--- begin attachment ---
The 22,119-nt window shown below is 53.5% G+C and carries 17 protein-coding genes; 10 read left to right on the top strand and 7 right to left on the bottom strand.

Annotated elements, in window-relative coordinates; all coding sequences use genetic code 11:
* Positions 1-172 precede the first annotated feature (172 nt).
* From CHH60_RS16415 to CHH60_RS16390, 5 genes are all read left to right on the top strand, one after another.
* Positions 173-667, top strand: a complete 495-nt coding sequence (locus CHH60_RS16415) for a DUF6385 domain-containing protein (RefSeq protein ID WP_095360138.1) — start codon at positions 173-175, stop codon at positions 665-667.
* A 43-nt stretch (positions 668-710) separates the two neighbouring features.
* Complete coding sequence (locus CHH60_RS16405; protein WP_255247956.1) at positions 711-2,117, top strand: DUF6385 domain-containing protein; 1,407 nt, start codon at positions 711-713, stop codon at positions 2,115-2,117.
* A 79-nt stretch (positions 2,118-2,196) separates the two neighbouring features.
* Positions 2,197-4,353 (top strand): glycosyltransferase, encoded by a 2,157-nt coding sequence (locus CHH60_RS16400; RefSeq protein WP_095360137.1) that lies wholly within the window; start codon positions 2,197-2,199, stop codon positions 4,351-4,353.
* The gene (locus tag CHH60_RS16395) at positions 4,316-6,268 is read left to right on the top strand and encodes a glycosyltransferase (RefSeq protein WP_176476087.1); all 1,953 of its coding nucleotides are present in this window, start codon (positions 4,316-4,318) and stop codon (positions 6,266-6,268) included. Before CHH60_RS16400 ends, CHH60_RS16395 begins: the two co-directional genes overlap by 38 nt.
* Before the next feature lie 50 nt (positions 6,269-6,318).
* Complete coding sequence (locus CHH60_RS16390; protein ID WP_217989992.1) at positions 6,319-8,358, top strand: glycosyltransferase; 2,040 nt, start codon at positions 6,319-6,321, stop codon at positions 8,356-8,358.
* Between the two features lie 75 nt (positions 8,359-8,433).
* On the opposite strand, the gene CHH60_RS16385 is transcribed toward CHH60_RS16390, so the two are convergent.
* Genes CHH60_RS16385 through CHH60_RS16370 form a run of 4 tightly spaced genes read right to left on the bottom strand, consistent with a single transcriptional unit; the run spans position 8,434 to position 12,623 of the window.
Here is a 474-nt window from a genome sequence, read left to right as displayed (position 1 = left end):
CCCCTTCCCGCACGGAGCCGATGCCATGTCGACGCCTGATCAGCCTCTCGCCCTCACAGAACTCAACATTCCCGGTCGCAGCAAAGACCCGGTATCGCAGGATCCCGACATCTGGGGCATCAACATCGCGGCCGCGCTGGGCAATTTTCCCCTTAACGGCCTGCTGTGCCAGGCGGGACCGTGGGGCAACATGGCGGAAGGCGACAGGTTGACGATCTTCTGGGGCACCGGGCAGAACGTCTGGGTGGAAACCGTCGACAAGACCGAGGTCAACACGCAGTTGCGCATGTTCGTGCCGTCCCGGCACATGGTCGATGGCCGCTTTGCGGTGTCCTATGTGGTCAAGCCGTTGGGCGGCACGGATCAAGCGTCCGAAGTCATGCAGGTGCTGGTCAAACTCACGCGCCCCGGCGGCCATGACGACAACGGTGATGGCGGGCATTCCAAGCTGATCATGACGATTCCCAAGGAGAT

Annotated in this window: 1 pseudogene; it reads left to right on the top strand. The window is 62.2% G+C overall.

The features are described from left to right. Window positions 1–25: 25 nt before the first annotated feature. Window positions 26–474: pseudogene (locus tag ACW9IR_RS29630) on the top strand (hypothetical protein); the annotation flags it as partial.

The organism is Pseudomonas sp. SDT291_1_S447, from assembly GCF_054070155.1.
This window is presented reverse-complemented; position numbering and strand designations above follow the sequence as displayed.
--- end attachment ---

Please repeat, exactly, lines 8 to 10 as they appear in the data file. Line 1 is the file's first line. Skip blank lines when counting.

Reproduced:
* A 79-nt stretch (positions 2,118-2,196) separates the two neighbouring features.
* Positions 2,197-4,353 (top strand): glycosyltransferase, encoded by a 2,157-nt coding sequence (locus CHH60_RS16400; RefSeq protein WP_095360137.1) that lies wholly within the window; start codon positions 2,197-2,199, stop codon positions 4,351-4,353.
* The gene (locus tag CHH60_RS16395) at positions 4,316-6,268 is read left to right on the top strand and encodes a glycosyltransferase (RefSeq protein WP_176476087.1); all 1,953 of its coding nucleotides are present in this window, start codon (positions 4,316-4,318) and stop codon (positions 6,266-6,268) included. Before CHH60_RS16400 ends, CHH60_RS16395 begins: the two co-directional genes overlap by 38 nt.